First of all, do you ferment it just like a "regular" beer?
Depending on the style, yes and no. If you're using certain souring bugs, or are trying to replicate certain traditional fermentation techniques, you might have to do things differently. For simple lactic or brett cultures, not so much. This is an advanced topic, so there's not a single simple answer.
Also, is there anything different with the mash or boil for sours?
Again, yes and no. Some sour styles have very unusual traditional mashing techniques, but there's no reason you have to follow them when making your own sour beers.
Before you commit to brewing 5+ gallons of sour beer, though, you need to do more research.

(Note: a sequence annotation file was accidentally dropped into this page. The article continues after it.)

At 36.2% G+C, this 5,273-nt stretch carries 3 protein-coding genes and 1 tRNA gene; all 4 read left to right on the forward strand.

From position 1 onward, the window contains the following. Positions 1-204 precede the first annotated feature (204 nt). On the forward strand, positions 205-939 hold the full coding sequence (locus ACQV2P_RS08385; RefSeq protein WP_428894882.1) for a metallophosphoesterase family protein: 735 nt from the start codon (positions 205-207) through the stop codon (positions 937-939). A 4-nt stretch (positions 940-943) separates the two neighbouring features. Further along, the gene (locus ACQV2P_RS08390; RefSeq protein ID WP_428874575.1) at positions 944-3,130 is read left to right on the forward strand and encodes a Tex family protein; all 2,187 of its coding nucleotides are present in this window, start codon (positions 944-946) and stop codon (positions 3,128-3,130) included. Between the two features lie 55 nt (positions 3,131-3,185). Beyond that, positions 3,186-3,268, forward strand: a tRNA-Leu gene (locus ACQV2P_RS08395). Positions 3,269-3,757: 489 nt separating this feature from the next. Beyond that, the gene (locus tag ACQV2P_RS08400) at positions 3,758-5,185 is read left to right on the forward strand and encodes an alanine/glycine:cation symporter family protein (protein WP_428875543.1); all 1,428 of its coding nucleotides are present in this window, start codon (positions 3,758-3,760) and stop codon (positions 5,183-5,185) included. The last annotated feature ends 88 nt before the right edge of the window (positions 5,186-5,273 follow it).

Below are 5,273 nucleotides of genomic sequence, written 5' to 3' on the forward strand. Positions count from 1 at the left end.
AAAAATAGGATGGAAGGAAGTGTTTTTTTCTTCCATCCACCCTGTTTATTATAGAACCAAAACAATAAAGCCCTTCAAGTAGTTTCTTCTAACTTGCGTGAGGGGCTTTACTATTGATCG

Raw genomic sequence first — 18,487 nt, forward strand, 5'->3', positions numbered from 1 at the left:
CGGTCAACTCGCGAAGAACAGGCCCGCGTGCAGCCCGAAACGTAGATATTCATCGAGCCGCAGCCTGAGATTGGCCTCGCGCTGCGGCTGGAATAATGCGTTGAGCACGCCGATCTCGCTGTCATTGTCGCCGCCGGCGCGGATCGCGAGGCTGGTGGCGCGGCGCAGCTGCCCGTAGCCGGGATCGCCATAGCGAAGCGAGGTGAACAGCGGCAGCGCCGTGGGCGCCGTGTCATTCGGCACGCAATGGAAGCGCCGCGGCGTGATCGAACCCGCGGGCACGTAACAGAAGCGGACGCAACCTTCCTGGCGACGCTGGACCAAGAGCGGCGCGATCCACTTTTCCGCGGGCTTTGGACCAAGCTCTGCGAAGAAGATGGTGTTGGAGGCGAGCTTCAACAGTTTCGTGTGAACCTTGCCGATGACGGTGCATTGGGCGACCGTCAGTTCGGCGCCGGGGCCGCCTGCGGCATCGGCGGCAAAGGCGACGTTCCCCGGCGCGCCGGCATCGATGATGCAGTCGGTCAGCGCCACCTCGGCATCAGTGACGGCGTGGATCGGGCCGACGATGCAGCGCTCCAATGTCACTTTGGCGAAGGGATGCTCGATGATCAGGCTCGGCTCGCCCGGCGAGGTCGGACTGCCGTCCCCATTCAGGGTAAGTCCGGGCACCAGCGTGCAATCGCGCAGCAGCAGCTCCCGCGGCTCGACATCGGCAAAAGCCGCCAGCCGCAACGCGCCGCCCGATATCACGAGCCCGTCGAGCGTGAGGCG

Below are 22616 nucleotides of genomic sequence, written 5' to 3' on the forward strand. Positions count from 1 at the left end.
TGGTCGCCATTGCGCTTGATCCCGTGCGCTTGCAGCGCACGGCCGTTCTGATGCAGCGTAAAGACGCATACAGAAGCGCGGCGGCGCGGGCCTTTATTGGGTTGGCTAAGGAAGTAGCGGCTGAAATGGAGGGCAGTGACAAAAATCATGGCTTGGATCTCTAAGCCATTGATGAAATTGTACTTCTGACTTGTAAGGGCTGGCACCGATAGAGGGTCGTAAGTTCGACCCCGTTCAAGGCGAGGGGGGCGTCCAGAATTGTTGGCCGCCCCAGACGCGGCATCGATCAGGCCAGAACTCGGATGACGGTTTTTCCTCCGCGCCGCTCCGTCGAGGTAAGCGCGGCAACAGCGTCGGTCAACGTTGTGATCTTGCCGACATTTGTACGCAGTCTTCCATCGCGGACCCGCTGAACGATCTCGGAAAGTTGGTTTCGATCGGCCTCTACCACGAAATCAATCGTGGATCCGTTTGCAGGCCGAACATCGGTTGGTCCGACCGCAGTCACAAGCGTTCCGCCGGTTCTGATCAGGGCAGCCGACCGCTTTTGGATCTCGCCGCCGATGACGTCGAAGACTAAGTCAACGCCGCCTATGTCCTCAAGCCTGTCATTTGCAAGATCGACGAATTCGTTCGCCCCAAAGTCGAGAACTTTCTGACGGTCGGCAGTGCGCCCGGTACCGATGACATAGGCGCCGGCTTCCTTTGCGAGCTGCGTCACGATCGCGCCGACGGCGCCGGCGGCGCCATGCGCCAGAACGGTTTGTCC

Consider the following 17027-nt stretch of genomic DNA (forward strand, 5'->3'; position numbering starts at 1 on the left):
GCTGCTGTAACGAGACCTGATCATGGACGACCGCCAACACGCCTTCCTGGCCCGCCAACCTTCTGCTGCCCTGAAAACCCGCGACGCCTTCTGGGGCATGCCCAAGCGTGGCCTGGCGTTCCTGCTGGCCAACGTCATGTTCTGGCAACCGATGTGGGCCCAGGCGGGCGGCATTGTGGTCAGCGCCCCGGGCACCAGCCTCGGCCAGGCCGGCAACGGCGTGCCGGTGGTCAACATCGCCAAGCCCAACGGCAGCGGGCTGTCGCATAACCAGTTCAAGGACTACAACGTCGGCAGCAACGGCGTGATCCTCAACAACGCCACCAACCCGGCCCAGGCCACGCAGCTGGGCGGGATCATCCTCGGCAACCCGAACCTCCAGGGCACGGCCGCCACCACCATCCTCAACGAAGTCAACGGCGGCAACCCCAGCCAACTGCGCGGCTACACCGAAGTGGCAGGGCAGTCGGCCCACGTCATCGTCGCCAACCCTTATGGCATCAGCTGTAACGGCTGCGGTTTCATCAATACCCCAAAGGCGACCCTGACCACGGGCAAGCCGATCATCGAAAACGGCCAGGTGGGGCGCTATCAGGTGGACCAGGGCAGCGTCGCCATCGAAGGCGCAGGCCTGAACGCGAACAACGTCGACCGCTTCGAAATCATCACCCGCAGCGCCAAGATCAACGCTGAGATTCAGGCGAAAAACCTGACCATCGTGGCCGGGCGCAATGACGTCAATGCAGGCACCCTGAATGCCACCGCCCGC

Try good commercial examples of the various sour beers (http://www.bjcp.org/2008styles/style17.php
) to discover sour beer styles you like.
Experiment by adding vinegar, lactic acid, lemon juice or other acids (e.g., malic or citric acid) to your finished beer. This will give you a sense of what type and level of sourness you like. You might find that traditional sour beers aren't to your liking and you're perfectly happy adding a bit of fruit juice to your glass of beer.
If you do decide to brew a sour beer, you can cheat by adding food-grade lactic acid to your brew or mash using acidified malt (sauermaltz) in order to get lactic sourness.
If you decide to actually inoculate your beer with microflora, you'll need more equipment. To avoid cross contamination, you'll want to keep soft plastic items use on the cold side when brewing sour beers separate from similar equipment used for regular beers.